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Plastic Brain
02 September 2015

Plastic Brain

By loose analogy with the epithet that an eyeball can’t see itself, human brains can’t seem to figure themselves out either. Consciousness, perception and cognition still mystify us as they mystified Ancient Greeks. Take learning, for instance. The brain has a remarkable ability to ‘rewire’, allowing us to do new things, whether it’s dancing, recovering from strokes, or even, to use our tongues for balancing, as Cheryl Schiltz did after an infection left her wobbly on her feet. While the origin of this so-called neuroplasticity is unclear, the latest news from laboratories is that it’s owed to the unique ability of the brain to ramp-up or down the production of myelin, according to need, allowing neurons to extend and reconnect. Myelin, a fatty white sheath covering neurons – shown here covering a single spiny neuron – protects and allows currents to pass without short-circuits, much like plastic sheathing on electric copper wires.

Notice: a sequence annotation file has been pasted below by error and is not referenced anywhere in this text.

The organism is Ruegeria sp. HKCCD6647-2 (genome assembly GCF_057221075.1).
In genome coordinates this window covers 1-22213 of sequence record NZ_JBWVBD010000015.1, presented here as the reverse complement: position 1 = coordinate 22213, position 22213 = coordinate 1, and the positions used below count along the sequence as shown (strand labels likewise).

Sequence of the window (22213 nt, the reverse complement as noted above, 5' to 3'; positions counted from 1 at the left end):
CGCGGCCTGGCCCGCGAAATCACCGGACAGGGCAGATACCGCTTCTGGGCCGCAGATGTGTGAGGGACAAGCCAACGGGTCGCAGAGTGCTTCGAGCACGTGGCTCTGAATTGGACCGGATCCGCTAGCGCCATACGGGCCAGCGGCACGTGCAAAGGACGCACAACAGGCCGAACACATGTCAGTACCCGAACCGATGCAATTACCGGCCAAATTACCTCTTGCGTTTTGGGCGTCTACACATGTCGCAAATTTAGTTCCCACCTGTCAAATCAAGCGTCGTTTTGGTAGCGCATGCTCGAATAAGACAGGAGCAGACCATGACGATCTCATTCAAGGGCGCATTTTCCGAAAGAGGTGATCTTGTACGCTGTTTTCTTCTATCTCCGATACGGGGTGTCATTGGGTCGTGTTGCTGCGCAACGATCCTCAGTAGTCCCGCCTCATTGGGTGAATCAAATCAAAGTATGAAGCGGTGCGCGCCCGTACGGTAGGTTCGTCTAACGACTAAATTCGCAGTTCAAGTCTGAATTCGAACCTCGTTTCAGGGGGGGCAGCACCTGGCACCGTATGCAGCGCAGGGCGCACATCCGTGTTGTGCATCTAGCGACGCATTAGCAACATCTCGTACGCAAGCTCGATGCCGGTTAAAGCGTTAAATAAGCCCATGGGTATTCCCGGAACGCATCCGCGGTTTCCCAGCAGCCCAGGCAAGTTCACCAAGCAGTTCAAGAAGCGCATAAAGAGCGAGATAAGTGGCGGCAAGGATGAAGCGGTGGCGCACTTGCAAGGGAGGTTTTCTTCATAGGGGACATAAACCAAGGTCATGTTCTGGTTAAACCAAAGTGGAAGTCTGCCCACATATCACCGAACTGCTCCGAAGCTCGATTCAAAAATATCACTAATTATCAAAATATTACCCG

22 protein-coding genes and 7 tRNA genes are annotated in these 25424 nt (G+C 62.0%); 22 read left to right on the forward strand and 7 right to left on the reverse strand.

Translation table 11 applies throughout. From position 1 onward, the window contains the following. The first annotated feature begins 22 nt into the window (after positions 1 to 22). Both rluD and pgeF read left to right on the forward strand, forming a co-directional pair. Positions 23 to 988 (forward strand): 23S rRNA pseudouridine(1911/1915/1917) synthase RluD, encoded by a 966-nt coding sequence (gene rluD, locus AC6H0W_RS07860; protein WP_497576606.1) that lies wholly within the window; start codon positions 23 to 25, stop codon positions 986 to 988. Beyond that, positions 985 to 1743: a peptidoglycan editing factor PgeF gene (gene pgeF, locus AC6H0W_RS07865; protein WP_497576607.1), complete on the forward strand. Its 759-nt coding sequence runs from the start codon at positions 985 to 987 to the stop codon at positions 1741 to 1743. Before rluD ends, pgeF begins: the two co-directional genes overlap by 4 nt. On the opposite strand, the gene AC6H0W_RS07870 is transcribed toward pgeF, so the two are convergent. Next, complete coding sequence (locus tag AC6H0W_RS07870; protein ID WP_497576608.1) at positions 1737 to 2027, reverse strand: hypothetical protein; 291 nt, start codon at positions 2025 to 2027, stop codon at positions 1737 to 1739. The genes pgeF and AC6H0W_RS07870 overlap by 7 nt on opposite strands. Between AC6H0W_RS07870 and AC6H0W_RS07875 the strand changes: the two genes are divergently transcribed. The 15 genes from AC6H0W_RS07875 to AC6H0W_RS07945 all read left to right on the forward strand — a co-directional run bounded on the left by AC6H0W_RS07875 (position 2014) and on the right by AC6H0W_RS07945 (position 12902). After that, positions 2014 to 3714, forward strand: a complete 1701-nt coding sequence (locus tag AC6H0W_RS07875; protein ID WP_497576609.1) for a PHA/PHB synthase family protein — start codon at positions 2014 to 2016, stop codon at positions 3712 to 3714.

Written by Tristan Farrow

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BPoD stands for Biomedical Picture of the Day. Managed by the MRC Laboratory of Medical Sciences until Jul 2023, it is now run independently by a dedicated team of scientists and writers. The website aims to engage everyone, young and old, in the wonders of biology, and its influence on medicine. The ever-growing archive of more than 4000 research images documents over a decade of progress. Explore the collection and see what you discover. Images are kindly provided for inclusion on this website through the generosity of scientists across the globe.

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